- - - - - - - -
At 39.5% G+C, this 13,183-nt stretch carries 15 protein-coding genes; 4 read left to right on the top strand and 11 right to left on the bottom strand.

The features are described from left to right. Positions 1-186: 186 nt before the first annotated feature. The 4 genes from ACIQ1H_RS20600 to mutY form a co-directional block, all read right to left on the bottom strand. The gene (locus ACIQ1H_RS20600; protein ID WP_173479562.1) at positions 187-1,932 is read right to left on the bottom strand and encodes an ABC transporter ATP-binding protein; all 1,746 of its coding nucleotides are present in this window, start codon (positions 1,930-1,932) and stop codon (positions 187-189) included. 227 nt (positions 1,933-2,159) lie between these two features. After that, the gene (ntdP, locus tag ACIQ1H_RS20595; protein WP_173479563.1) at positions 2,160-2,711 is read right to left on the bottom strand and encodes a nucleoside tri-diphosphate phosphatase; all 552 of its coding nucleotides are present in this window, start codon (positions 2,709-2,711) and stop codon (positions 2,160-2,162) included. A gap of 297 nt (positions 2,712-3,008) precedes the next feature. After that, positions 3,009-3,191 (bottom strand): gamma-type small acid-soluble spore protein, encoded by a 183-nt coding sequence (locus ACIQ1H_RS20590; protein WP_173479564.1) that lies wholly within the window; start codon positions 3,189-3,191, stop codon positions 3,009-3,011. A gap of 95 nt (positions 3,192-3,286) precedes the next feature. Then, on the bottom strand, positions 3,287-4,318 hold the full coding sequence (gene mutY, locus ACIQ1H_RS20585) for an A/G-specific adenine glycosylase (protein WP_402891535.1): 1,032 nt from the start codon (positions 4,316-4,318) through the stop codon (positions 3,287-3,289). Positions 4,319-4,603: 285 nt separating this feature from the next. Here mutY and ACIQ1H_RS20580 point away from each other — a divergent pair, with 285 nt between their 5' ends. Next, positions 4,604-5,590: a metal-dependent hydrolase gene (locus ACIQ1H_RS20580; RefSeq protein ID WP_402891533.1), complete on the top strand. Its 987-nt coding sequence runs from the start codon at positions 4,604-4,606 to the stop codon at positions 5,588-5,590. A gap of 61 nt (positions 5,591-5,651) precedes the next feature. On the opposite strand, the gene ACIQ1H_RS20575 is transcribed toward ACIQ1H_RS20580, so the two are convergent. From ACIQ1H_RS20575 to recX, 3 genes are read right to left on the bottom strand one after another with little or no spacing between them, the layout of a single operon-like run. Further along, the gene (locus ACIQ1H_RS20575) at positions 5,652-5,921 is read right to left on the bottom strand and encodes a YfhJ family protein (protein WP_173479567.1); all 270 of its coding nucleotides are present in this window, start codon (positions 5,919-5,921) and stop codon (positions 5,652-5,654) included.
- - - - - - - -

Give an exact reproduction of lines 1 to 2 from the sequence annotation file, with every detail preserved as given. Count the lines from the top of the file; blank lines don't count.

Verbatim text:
At 39.5% G+C, this 13,183-nt stretch carries 15 protein-coding genes; 4 read left to right on the top strand and 11 right to left on the bottom strand.

The features are described from left to right. Positions 1-186: 186 nt before the first annotated feature. The 4 genes from ACIQ1H_RS20600 to mutY form a co-directional block, all read right to left on the bottom strand. The gene (locus ACIQ1H_RS20600; protein ID WP_173479562.1) at positions 187-1,932 is read right to left on the bottom strand and encodes an ABC transporter ATP-binding protein; all 1,746 of its coding nucleotides are present in this window, start codon (positions 1,930-1,932) and stop codon (positions 187-189) included. 227 nt (positions 1,933-2,159) lie between these two features. After that, the gene (ntdP, locus tag ACIQ1H_RS20595; protein WP_173479563.1) at positions 2,160-2,711 is read right to left on the bottom strand and encodes a nucleoside tri-diphosphate phosphatase; all 552 of its coding nucleotides are present in this window, start codon (positions 2,709-2,711) and stop codon (positions 2,160-2,162) included. A gap of 297 nt (positions 2,712-3,008) precedes the next feature. After that, positions 3,009-3,191 (bottom strand): gamma-type small acid-soluble spore protein, encoded by a 183-nt coding sequence (locus ACIQ1H_RS20590; protein WP_173479564.1) that lies wholly within the window; start codon positions 3,189-3,191, stop codon positions 3,009-3,011. A gap of 95 nt (positions 3,192-3,286) precedes the next feature. Then, on the bottom strand, positions 3,287-4,318 hold the full coding sequence (gene mutY, locus ACIQ1H_RS20585) for an A/G-specific adenine glycosylase (protein WP_402891535.1): 1,032 nt from the start codon (positions 4,316-4,318) through the stop codon (positions 3,287-3,289). Positions 4,319-4,603: 285 nt separating this feature from the next. Here mutY and ACIQ1H_RS20580 point away from each other — a divergent pair, with 285 nt between their 5' ends. Next, positions 4,604-5,590: a metal-dependent hydrolase gene (locus ACIQ1H_RS20580; RefSeq protein ID WP_402891533.1), complete on the top strand. Its 987-nt coding sequence runs from the start codon at positions 4,604-4,606 to the stop codon at positions 5,588-5,590. A gap of 61 nt (positions 5,591-5,651) precedes the next feature. On the opposite strand, the gene ACIQ1H_RS20575 is transcribed toward ACIQ1H_RS20580, so the two are convergent. From ACIQ1H_RS20575 to recX, 3 genes are read right to left on the bottom strand one after another with little or no spacing between them, the layout of a single operon-like run. Further along, the gene (locus ACIQ1H_RS20575) at positions 5,652-5,921 is read right to left on the bottom strand and encodes a YfhJ family protein (protein WP_173479567.1); all 270 of its coding nucleotides are present in this window, start codon (positions 5,919-5,921) and stop codon (positions 5,652-5,654) included.